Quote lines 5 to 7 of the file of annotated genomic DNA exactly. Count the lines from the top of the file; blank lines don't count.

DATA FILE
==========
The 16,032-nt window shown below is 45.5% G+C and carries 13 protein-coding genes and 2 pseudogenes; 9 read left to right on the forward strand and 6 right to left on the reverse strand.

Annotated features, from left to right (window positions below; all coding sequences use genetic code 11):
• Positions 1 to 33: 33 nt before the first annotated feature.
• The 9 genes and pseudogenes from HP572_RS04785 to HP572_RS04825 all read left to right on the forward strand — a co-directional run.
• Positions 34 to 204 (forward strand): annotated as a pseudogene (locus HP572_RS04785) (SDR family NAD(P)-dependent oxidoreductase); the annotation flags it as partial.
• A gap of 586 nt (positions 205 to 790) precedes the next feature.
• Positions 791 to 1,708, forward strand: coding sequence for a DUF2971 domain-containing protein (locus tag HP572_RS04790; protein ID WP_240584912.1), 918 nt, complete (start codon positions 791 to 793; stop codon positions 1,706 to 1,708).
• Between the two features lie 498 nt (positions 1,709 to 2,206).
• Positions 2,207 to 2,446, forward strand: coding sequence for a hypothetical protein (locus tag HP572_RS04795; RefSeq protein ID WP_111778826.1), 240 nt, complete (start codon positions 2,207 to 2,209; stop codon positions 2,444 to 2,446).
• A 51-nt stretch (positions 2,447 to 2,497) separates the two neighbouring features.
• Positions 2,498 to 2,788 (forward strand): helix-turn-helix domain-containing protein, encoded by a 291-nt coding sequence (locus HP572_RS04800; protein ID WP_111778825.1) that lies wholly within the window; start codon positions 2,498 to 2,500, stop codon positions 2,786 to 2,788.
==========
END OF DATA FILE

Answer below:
• Positions 34 to 204 (forward strand): annotated as a pseudogene (locus HP572_RS04785) (SDR family NAD(P)-dependent oxidoreductase); the annotation flags it as partial.
• A gap of 586 nt (positions 205 to 790) precedes the next feature.
• Positions 791 to 1,708, forward strand: coding sequence for a DUF2971 domain-containing protein (locus tag HP572_RS04790; protein ID WP_240584912.1), 918 nt, complete (start codon positions 791 to 793; stop codon positions 1,706 to 1,708).